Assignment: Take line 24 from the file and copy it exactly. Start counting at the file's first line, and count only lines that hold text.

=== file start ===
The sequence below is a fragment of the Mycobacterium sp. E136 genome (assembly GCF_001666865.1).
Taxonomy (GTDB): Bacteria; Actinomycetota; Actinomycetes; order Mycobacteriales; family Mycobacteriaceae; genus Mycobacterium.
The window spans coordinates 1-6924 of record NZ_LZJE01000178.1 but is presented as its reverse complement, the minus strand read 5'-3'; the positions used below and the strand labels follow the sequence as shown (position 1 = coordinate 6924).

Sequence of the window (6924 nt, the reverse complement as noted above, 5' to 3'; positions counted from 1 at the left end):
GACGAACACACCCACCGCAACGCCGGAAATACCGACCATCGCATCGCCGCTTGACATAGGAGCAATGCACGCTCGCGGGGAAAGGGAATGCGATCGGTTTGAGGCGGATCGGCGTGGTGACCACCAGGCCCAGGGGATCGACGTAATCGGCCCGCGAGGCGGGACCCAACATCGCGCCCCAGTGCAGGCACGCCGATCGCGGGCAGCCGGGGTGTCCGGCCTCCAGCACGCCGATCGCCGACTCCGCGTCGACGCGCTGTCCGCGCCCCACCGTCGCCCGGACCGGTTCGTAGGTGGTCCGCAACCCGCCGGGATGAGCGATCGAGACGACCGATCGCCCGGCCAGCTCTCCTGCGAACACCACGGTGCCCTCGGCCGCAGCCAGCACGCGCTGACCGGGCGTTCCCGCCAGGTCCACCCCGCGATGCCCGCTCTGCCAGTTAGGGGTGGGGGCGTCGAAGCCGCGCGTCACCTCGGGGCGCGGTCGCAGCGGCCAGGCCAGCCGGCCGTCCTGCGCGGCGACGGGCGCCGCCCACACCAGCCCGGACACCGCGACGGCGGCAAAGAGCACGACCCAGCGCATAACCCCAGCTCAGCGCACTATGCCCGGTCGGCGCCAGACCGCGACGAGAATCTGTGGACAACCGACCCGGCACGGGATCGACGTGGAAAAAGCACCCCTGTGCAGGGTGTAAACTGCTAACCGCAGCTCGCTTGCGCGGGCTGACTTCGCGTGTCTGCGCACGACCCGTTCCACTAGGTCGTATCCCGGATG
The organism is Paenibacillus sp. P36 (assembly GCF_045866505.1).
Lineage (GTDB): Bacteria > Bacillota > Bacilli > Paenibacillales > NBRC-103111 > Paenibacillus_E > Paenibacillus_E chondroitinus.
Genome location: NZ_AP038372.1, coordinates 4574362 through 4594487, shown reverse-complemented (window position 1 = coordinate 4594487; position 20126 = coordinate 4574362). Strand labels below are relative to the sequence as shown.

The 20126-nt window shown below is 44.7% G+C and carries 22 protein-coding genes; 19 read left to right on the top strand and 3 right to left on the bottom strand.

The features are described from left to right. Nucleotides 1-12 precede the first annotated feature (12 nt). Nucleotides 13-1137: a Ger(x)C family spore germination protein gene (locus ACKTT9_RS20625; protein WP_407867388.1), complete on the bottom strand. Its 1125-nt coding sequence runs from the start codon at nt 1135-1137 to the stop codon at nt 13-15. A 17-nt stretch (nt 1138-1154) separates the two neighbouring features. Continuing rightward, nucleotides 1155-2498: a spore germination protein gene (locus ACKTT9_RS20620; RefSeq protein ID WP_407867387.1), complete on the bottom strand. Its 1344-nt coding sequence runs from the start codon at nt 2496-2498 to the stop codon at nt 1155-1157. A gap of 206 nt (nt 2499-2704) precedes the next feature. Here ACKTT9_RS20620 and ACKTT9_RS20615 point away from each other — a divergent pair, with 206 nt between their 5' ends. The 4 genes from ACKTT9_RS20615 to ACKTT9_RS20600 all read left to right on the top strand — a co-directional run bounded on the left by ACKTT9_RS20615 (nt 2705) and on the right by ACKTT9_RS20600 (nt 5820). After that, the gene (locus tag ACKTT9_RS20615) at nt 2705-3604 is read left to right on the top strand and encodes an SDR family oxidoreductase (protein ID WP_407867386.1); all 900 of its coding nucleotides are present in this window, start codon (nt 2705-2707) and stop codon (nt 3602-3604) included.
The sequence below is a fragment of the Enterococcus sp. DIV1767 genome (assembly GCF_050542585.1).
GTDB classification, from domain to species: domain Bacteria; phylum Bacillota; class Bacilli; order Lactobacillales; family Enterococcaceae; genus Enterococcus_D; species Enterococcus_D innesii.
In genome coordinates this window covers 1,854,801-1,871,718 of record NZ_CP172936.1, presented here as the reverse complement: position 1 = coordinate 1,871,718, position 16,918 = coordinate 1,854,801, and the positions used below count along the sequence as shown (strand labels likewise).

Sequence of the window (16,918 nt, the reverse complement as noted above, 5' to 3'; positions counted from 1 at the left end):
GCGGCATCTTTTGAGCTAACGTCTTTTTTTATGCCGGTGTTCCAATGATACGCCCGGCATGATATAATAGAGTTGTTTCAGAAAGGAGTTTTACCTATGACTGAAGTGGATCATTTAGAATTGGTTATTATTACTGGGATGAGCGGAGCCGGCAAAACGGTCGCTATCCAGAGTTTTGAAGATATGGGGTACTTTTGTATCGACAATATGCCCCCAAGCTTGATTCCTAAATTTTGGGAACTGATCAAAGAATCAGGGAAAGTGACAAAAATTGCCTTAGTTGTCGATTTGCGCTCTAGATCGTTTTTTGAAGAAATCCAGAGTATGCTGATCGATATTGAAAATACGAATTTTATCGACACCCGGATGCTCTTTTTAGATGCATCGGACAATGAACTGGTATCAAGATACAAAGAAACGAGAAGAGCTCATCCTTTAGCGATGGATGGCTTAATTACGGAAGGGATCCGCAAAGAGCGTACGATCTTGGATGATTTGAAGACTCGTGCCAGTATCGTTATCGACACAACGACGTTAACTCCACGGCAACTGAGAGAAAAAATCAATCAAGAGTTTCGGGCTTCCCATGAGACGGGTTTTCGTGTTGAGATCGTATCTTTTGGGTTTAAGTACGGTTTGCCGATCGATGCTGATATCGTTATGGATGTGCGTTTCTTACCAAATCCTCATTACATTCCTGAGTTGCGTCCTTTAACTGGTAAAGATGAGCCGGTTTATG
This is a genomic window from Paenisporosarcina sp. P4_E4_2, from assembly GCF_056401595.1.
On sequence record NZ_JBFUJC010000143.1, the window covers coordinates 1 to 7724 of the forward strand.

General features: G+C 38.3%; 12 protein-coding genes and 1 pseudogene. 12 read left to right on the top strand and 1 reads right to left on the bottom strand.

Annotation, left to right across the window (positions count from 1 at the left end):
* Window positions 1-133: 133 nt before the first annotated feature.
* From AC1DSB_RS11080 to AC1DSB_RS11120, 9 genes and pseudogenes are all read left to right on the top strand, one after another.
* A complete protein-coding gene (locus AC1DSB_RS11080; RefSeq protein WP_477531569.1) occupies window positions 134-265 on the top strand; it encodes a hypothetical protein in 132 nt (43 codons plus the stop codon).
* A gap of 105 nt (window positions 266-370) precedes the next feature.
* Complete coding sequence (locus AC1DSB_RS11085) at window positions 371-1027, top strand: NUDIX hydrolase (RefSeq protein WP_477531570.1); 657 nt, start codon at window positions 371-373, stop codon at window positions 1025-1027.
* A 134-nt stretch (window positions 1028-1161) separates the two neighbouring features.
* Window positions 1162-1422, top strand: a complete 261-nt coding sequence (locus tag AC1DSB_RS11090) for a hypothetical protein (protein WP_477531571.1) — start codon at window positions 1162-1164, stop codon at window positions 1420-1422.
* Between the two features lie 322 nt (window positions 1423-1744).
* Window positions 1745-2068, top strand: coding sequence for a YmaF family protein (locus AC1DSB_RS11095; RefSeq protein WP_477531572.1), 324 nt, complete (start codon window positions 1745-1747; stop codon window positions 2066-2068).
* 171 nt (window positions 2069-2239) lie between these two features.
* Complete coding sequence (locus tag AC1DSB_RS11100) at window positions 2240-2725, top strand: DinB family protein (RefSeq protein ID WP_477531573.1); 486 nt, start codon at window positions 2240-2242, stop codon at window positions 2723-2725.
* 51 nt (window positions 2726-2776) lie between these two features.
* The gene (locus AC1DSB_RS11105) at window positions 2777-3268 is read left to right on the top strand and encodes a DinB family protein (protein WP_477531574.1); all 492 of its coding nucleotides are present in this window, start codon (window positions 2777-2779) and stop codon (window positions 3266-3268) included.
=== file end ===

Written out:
* Complete coding sequence (locus AC1DSB_RS11085) at window positions 371-1027, top strand: NUDIX hydrolase (RefSeq protein WP_477531570.1); 657 nt, start codon at window positions 371-373, stop codon at window positions 1025-1027.